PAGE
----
Normally, dried fruits are advised to be taken in moderate concentrations because of their sugary and sticky nature, but what if we only considered prune extracts? Though we struggled to find evidence regarding its oral health benefits, we did come across a piece that looked at the effects of prunus mume – a cross between plums and apricots. In particular, the 2011 study that looked at the latter’s antimicrobial activity against pathogenic oral bacteria led to the conclusion that it can potentially serve as a “candidate for developing an oral antimicrobial agent to control or prevent dental diseases associated with oral pathogenic bacteria.”
Psyllium & Lactobacillus acidophilus
Psyllium is a type of soluble fiber while Lactobacillus acidophilus is a probiotic typically found in small concentrations in our saliva. The single thing that the duo has in common is their ability to enhance gut health. When it comes to oral health, psyllium needs further investigation, while Lactobacillus acidophilus carries some evidence. In particular, one review suggested that the inclusion of L. acidophilus can help to “decrease volatile sulfur compounds in patients with halitosis.” This decrease could in turn imply an increase in protection against pathogens.
How much does DentaFend cost?
DentaFend is offered at three different price points, namely (excluding applicable shipping and handling fees):
- 1 DentaFend bottle (30-day supply): $69 each
- 3 DentaFend bottles (90-day supply): $59 each
- 6 DentaFend bottles (180-day supply): $49 each
If interested it’s recommended to order directly from the DentaFend official website, and avoid ordering from retail websites such as Amazon or eBay.
Frequently Asked Questions (FAQS)
What is the recommended dose of DentaFend?
Dean and Dr. Michels recommend taking two DentaFend capsules once a day. The capsules are said to be easy-to-swallow and non-GMO.
Are there any allergens in DentaFend?
As per the sales page, DentaFend is “non-invasive, risk-free, and does not interfere with other supplements.” It was also noted that it is “safe for anyone, no matter [the] age or medical condition.” However, it does contain black walnut, hence, anyone with particular allergies related to this ingredient might want to reconsider or get a physician’s opinion.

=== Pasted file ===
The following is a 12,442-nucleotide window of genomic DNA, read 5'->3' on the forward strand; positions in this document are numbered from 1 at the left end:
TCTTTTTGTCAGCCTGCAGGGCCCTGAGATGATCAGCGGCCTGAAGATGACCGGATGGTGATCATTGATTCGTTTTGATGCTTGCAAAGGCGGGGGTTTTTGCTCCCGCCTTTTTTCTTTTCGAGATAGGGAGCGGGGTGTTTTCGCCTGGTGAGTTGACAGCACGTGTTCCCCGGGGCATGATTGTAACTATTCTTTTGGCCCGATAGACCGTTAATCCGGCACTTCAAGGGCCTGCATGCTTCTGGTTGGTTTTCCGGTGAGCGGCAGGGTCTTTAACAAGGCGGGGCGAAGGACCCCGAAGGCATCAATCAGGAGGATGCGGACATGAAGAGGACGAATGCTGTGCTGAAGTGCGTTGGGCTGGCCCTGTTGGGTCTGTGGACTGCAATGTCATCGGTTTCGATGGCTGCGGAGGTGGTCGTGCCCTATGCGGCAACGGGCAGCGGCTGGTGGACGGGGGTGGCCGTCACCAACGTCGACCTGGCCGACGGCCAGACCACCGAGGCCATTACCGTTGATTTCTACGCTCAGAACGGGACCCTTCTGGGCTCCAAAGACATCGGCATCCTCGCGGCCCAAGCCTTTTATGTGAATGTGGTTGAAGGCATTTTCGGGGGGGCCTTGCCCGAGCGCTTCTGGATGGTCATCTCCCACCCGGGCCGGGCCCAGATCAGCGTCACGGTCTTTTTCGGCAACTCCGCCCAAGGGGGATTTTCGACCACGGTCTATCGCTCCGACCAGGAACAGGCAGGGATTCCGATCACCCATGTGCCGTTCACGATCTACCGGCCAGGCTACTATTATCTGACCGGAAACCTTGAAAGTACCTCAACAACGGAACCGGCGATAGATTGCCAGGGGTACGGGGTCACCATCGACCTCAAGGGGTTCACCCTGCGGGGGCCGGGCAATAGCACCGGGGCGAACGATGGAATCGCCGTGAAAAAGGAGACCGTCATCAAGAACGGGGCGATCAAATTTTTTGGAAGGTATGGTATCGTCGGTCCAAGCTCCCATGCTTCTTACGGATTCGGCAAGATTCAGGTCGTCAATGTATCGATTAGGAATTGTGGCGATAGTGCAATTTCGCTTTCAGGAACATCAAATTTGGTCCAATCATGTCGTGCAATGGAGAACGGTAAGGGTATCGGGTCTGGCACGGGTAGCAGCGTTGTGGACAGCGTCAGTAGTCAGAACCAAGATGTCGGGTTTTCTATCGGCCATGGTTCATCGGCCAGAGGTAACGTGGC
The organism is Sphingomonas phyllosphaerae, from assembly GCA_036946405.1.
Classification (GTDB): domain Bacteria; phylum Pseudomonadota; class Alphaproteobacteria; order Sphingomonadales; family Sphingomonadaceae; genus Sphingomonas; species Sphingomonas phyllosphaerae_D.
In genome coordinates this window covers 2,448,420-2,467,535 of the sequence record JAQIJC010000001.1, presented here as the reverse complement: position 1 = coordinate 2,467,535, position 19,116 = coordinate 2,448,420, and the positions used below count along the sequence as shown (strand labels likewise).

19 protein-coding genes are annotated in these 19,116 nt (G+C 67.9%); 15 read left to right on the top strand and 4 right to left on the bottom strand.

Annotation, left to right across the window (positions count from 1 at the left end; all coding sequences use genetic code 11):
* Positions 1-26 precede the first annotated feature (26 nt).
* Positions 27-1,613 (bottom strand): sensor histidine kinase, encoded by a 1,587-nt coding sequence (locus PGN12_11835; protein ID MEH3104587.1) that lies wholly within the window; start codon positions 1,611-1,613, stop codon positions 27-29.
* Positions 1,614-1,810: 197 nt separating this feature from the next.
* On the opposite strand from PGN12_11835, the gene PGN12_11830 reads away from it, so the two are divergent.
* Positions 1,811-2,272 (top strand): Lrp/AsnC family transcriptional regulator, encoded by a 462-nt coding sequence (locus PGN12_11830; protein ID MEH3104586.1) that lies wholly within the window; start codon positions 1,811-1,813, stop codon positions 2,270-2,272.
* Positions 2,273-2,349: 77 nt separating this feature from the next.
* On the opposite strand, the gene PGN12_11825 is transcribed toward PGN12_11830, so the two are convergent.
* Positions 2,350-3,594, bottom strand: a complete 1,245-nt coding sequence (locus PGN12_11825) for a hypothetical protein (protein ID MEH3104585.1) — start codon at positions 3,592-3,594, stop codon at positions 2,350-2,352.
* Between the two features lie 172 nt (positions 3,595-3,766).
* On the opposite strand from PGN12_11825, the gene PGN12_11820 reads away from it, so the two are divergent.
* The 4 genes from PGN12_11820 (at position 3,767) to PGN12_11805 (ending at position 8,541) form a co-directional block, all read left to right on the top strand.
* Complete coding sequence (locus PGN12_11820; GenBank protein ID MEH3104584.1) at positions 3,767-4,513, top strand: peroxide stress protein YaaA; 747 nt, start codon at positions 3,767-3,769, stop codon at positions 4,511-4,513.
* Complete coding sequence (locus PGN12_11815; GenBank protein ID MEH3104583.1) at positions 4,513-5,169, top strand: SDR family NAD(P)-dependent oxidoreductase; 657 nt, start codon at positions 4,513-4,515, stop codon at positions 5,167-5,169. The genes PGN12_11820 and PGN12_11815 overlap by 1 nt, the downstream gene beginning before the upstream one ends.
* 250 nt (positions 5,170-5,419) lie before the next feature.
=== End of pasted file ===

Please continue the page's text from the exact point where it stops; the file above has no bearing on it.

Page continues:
How long will it take to see results with DentaFend?
At the time of writing, consumers are told that close to 87,000 people have given DentaFend a try, all of whom have had extraordinary results. Of course, everyone is different, so results might be immediate for some, while others may require more time. Nonetheless, the duo strongly endorses giving DentaFend a try for a couple of weeks to see major changes.
Is DentaFend backed by a money-back guarantee?
Yes, DentaFend is backed by a 60-day money-back guarantee. If within this two-month period, individuals fail to notice a significant difference in their teeth, gums, and the entirety of their oral health, customer service can be contacted at firstname.lastname@example.org for a full refund.
Overall, DentaFend is an oral health support that aims to eliminate bacteria responsible for gums disease and tooth decay. The approach taken involves the inclusion of all-natural ingredients, which carry value to some extent. In further exploring the ingredients list, individuals will notice that a large number of them lack scientific evidence. This was expected considering that the entire notion of using plants, herbs, and minerals for oral health is only beginning to get attention now. Hence, individuals are encouraged to do their own research in regard to their respective medical histories.
Finally, it is important to note that supplements alone do not suffice and that consumers will have to engage in regular brushing, flossing, and other oral hygiene-related routines. To find out more about DentaFend, visit here>>